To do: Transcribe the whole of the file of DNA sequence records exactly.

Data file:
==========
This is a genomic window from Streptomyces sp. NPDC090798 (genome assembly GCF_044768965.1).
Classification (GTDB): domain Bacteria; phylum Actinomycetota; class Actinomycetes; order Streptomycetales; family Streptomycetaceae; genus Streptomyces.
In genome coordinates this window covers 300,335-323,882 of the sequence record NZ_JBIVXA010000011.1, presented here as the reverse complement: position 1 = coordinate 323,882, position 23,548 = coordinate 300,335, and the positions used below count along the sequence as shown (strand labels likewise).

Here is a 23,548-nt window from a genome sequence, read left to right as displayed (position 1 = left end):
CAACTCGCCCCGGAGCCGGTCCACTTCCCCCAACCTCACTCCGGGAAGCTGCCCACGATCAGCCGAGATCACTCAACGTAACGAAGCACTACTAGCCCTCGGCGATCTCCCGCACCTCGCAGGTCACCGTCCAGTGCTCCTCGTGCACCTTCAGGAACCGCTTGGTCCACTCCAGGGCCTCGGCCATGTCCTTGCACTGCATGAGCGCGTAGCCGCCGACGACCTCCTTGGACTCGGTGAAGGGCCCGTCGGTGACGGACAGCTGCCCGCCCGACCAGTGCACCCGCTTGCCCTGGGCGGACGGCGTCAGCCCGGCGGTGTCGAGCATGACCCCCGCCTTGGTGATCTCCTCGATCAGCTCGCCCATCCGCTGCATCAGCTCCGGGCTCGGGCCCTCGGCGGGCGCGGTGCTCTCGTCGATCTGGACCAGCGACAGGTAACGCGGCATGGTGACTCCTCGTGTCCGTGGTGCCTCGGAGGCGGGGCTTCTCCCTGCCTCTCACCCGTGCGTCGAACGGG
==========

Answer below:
This is a genomic window from Streptomyces sp. NPDC090798 (genome assembly GCF_044768965.1).
Classification (GTDB): domain Bacteria; phylum Actinomycetota; class Actinomycetes; order Streptomycetales; family Streptomycetaceae; genus Streptomyces.
In genome coordinates this window covers 300,335-323,882 of the sequence record NZ_JBIVXA010000011.1, presented here as the reverse complement: position 1 = coordinate 323,882, position 23,548 = coordinate 300,335, and the positions used below count along the sequence as shown (strand labels likewise).

Here is a 23,548-nt window from a genome sequence, read left to right as displayed (position 1 = left end):
CAACTCGCCCCGGAGCCGGTCCACTTCCCCCAACCTCACTCCGGGAAGCTGCCCACGATCAGCCGAGATCACTCAACGTAACGAAGCACTACTAGCCCTCGGCGATCTCCCGCACCTCGCAGGTCACCGTCCAGTGCTCCTCGTGCACCTTCAGGAACCGCTTGGTCCACTCCAGGGCCTCGGCCATGTCCTTGCACTGCATGAGCGCGTAGCCGCCGACGACCTCCTTGGACTCGGTGAAGGGCCCGTCGGTGACGGACAGCTGCCCGCCCGACCAGTGCACCCGCTTGCCCTGGGCGGACGGCGTCAGCCCGGCGGTGTCGAGCATGACCCCCGCCTTGGTGATCTCCTCGATCAGCTCGCCCATCCGCTGCATCAGCTCCGGGCTCGGGCCCTCGGCGGGCGCGGTGCTCTCGTCGATCTGGACCAGCGACAGGTAACGCGGCATGGTGACTCCTCGTGTCCGTGGTGCCTCGGAGGCGGGGCTTCTCCCTGCCTCTCACCCGTGCGTCGAACGGG